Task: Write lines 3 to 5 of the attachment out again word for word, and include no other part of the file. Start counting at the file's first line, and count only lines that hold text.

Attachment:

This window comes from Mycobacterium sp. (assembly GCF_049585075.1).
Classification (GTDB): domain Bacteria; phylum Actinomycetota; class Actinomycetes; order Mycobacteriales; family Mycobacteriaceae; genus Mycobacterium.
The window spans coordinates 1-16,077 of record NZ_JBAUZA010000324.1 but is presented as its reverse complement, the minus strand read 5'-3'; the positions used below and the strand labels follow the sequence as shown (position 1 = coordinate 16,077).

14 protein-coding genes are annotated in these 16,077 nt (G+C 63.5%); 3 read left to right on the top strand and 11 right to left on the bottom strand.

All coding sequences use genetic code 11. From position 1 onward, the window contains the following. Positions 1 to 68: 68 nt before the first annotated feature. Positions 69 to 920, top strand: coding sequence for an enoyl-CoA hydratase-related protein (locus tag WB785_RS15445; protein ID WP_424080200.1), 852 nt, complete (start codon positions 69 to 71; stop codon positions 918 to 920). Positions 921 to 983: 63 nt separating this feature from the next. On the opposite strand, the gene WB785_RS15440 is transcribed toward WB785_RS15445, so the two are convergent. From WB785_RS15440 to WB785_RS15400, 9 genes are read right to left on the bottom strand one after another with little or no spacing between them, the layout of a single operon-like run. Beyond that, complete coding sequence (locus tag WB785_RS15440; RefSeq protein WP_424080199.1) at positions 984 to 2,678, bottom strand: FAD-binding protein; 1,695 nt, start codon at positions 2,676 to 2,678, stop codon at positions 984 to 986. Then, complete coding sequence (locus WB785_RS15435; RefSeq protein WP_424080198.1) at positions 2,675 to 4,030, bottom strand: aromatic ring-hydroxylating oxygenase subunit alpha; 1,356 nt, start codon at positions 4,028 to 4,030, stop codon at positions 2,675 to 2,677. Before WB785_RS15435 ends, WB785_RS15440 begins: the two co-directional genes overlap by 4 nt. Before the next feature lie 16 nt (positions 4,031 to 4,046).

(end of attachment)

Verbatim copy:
The window spans coordinates 1-16,077 of record NZ_JBAUZA010000324.1 but is presented as its reverse complement, the minus strand read 5'-3'; the positions used below and the strand labels follow the sequence as shown (position 1 = coordinate 16,077).

14 protein-coding genes are annotated in these 16,077 nt (G+C 63.5%); 3 read left to right on the top strand and 11 right to left on the bottom strand.

All coding sequences use genetic code 11. From position 1 onward, the window contains the following. Positions 1 to 68: 68 nt before the first annotated feature. Positions 69 to 920, top strand: coding sequence for an enoyl-CoA hydratase-related protein (locus tag WB785_RS15445; protein ID WP_424080200.1), 852 nt, complete (start codon positions 69 to 71; stop codon positions 918 to 920). Positions 921 to 983: 63 nt separating this feature from the next. On the opposite strand, the gene WB785_RS15440 is transcribed toward WB785_RS15445, so the two are convergent. From WB785_RS15440 to WB785_RS15400, 9 genes are read right to left on the bottom strand one after another with little or no spacing between them, the layout of a single operon-like run. Beyond that, complete coding sequence (locus tag WB785_RS15440; RefSeq protein WP_424080199.1) at positions 984 to 2,678, bottom strand: FAD-binding protein; 1,695 nt, start codon at positions 2,676 to 2,678, stop codon at positions 984 to 986. Then, complete coding sequence (locus WB785_RS15435; RefSeq protein WP_424080198.1) at positions 2,675 to 4,030, bottom strand: aromatic ring-hydroxylating oxygenase subunit alpha; 1,356 nt, start codon at positions 4,028 to 4,030, stop codon at positions 2,675 to 2,677. Before WB785_RS15435 ends, WB785_RS15440 begins: the two co-directional genes overlap by 4 nt. Before the next feature lie 16 nt (positions 4,031 to 4,046).